Get more with myNEWS
A personalised news feed of stories that matter to you
Learn more
Examples of a monkey’s brain structure captured by the high-resolution image. Photo: Handout

Chinese scientists hope to unlock secrets of human brain with high-res image from a monkey

  • Team found a way to get a full 3D image providing an unprecedented level of detail that could be used for research into neurological conditions
  • They say it could be applied to other organs or body parts and combined with technology like AI to improve understanding of their inner structures
Chinese scientists have obtained the world’s first high-resolution, 3D image of a monkey brain, which they say could be used for research to treat human diseases such as Parkinson’s.
Though smaller, a monkey brain is among the closest to the human brain in terms of structural complexity and cognitive function. A high-resolution image covering every neuron and fibre could help to answer questions on how the human brain works and how it goes wrong.

The team from the University of Science and Technology of China managed to get a full brain image with a resolution of 1 micron – or a thousandth of a millimetre. That provides an unprecedented level of detail for brain cells that are typically about 100 microns in size.

But the image of that one monkey brain is enormous – more than 1 petabyte after it was compressed – so the researchers had to use artificial intelligence to analyse it.

The image provides an unprecedented level of detail. Photo: Handout

“Whole-brain mesoscale mapping in primates has been hindered by large brain sizes and the relatively low throughput of available microscopy methods,” the team led by neuroscientist Bi Guoqiang wrote in a paper published in Nature Biotechnology on Monday.

“Given the status of the rhesus macaque as a major experimental animal for modelling human cognitive functions and brain diseases, a fundamental task in neuroscience and neurology is mapping structural connectivity among different brain regions and neurons of the monkey brain,” they added.

The team spent five years developing the imaging technology at a laboratory in Shenzhen until they could take an image of a monkey brain in less than four days. That speed had previously been considered impossible as the complexity of the brain meant a high-resolution camera could only take images of tiny areas one at a time – even a mouse brain could take days.

Coronavirus: the animal shortage in China’s life science labs

For the monkey brain, which is 200 times larger than that of a mouse, the Chinese team took an unconventional approach. The animal was injected with a genetically modified virus that produced a fluorescent protein when it entered the neurons. Eight weeks later, the brain was removed and dissected into 250 slides which were passed through a laser scanner. The fluorescent protein lit up and the inner structures of the brain cells were revealed in extraordinary detail under a camera.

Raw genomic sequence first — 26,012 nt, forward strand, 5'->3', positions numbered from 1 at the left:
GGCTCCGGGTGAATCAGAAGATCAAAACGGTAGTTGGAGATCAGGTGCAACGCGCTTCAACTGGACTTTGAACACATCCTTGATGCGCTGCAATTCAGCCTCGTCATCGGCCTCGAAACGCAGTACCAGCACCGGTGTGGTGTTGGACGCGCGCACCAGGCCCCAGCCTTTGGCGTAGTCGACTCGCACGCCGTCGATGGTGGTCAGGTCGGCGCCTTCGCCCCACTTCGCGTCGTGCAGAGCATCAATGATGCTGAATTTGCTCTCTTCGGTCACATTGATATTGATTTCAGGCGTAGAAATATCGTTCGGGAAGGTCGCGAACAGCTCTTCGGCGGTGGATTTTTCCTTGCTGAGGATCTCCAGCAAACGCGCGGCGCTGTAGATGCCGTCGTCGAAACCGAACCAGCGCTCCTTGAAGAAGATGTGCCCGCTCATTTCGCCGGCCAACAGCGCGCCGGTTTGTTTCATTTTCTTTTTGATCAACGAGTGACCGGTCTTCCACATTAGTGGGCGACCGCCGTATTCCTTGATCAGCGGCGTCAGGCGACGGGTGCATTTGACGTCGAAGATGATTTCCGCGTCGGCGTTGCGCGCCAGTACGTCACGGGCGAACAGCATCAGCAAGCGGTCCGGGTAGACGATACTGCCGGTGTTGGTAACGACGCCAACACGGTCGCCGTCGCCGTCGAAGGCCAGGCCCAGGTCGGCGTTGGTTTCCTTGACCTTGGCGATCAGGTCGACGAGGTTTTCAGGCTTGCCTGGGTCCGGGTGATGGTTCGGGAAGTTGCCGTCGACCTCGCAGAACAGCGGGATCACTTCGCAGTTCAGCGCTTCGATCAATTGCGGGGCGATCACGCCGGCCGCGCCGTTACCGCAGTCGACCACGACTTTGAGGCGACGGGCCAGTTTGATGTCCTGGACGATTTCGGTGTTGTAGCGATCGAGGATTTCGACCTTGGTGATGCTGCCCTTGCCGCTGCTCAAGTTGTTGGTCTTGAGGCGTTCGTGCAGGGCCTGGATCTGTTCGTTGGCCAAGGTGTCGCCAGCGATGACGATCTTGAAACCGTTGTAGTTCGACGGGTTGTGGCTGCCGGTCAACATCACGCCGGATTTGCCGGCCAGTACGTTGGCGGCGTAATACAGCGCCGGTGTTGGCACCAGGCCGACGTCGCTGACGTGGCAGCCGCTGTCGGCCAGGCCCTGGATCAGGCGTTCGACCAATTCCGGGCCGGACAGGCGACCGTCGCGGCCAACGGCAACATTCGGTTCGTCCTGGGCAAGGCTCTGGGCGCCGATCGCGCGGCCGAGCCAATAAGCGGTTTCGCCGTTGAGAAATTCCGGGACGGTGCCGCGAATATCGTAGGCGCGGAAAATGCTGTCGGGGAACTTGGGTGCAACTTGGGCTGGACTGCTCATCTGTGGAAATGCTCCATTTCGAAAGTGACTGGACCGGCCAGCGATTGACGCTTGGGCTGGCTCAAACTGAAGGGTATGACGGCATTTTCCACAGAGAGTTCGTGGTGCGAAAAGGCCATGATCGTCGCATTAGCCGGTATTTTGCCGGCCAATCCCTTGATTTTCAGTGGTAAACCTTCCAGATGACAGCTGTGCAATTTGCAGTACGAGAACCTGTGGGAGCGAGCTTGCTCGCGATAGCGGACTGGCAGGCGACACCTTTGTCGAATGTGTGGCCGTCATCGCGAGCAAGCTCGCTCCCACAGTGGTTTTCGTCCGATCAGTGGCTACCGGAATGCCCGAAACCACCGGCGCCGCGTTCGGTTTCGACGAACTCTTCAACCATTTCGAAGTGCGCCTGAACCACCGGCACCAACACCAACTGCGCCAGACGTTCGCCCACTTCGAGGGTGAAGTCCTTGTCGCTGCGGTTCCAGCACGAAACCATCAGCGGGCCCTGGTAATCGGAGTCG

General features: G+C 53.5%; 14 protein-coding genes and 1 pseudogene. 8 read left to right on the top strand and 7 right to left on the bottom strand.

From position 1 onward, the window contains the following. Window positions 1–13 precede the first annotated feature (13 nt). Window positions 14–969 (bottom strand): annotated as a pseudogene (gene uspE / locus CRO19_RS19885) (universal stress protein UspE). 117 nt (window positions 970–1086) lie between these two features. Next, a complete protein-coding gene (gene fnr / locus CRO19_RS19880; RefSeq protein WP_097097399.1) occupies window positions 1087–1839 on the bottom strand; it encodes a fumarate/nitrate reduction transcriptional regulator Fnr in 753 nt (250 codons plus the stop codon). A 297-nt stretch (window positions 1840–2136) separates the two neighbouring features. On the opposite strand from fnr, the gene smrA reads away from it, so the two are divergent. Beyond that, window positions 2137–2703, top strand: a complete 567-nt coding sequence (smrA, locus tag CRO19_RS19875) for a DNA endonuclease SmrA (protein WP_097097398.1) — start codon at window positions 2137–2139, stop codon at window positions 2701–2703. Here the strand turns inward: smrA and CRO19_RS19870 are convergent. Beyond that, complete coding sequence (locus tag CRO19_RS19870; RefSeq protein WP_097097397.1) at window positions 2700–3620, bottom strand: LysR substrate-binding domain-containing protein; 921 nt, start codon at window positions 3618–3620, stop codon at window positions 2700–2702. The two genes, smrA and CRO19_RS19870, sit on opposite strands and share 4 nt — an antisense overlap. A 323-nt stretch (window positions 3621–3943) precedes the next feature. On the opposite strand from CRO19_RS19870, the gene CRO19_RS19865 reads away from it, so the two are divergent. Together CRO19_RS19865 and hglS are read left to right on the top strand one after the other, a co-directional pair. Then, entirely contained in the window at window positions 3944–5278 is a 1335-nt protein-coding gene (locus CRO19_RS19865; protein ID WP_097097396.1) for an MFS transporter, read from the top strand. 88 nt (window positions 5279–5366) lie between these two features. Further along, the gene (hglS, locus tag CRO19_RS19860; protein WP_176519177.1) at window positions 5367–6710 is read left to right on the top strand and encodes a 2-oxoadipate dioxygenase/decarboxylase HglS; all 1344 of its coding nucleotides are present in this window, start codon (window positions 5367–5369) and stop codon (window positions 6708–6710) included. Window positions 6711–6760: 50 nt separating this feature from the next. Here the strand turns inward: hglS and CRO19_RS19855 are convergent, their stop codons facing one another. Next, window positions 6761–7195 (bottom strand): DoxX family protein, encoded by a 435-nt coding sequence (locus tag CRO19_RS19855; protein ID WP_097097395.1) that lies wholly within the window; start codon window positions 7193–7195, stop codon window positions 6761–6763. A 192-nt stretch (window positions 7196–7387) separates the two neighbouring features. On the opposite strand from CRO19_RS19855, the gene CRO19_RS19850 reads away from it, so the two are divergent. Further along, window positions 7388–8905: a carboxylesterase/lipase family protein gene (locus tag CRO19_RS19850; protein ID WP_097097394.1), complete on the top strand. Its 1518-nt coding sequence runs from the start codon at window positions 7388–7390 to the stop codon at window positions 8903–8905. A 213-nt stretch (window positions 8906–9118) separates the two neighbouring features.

But that did not provide the full picture – these separate slides had to be perfectly aligned and stitched together. To come up with the final image, the Chinese team worked with scientists from the Massachusetts Institute of Technology and the University of California, Los Angeles.


China-US scientists create world's first human-monkey ‘chimera’ embryo amid ethical storm

China-US scientists create world's first human-monkey ‘chimera’ embryo amid ethical storm

To prove that the process was efficient and reliable, the Chinese team mapped the brains of three male, 10-year-old monkeys. They stressed that ethical protocols for animal research had been strictly followed, and the Adeno-associated virus the monkeys were injected with was not known to cause disease.

According to the researchers, the imaging process could be applied to other organs or body parts and, combined with technology like AI, it could significantly add to knowledge of their inner structures and how they work.

China has tweaked genes to create five mad monkeys. Is that ethical?

China is investing more in neurological research like this under a 54 billion yuan (US$8.4 billion) national programme, the China Brain Project, launched by the government last year.

Some research in China has been controversial – genetically modifying monkeys with brain disorders like autism and creating human-like brain cells in monkeys to make them smarter – and drawn criticism for blurring the boundary between humans and animals.

But the researchers say their work could help find treatments for many brain-related diseases, and even advance technology like computer chip brain implants.

This article appeared in the South China Morning Post print edition as: Scientists take 3D image of monkey brain